Material and methods

Forty-one patients, (27 males/14 females) with neuroendocrine bronchial and thymic tumor differentiation: 50-100% positive-staining tumor cells were studied during the period June, 2012-June 2016:

  • with large-cell neuroendocrine carcinomas;
  • with small-cell neuroendocrine carcinomas – SCLC;
  • 5 with lung carcinoids (typical and atypical);
  • with thymic NETs;
  • with metastatic lesions from tumor with unknown primary origin (UPO), expressed neuroendocrine markers, suspected for lung neuroendocrine origin.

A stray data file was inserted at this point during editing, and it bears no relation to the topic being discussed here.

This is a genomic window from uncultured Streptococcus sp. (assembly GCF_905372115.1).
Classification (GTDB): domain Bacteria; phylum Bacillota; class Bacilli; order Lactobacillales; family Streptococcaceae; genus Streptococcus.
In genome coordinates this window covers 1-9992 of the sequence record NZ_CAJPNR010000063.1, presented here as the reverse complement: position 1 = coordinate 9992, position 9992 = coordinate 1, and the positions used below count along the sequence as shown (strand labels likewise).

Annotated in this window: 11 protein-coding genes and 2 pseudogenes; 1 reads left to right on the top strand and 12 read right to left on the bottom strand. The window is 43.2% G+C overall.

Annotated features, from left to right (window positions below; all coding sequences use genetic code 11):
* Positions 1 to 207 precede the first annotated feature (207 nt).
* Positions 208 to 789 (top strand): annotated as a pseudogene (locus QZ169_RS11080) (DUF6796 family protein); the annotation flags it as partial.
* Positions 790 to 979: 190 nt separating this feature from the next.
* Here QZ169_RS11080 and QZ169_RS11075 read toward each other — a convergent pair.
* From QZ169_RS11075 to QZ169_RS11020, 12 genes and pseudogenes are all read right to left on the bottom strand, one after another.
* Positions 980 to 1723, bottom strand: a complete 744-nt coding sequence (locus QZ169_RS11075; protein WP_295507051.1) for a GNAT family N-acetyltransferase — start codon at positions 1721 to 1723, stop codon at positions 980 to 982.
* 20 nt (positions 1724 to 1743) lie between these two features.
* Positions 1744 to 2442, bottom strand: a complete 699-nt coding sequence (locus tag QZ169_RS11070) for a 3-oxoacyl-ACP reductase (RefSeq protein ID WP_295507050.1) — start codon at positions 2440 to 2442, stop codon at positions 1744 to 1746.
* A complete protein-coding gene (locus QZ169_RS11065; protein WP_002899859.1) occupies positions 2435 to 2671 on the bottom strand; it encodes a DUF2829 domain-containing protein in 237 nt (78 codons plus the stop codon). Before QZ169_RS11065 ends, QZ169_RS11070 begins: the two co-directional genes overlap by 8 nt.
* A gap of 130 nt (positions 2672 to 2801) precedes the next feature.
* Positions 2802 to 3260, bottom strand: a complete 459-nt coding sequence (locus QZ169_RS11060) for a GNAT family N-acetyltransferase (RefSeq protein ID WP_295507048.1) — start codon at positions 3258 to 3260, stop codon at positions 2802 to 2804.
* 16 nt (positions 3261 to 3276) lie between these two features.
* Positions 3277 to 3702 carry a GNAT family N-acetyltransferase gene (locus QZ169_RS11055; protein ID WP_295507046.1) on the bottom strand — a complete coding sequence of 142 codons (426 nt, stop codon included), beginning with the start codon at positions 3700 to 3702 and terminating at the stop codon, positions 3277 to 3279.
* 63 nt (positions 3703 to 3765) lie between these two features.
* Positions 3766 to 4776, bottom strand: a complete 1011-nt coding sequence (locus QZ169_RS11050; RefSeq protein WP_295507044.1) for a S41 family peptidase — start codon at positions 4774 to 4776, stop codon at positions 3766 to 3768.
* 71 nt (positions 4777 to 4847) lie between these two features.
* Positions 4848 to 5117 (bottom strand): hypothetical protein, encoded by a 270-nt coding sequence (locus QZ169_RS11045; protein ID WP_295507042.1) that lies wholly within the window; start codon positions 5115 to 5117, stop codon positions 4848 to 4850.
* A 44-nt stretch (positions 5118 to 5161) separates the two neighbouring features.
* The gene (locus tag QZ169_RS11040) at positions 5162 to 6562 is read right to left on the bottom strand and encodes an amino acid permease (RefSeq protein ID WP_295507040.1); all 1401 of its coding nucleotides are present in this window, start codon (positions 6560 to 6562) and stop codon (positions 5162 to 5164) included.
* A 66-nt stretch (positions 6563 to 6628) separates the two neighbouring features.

Patients were referred to SRS SPECT-CT because of the clinical, radiological and/or biochemical suspicion of thoracic NETs. Plasma chromogranin A (CgA) level was measured. Thirty-six patients underwent somatostatin-receptor scintigraphy for initial staging, whereas 5 patients with metastatic neuroendocrine lesions with UPO were examined in order to visualize location of primary bronchial NET. Immunohistochemistry with commonly used neuroendocrine markers such as chromogranin A, synaptophysin, TTF1 and CD56 was performed in all 41 patients after surgical treatment or bronchoscopy. Proliferation index Ki67 was established for differentiation of low-grade (G1, G2) versus high-grade (G3) NETs. Fifteen patients, in whom the locally advanced and metastatic disease was found, were followed up by control SRS SPECT-CT during therapy with cold somatostatin analogs. During the follow up patients were examined after 4 weeks of withdrawal of “cold” long acting somatostatin analog, if applicable.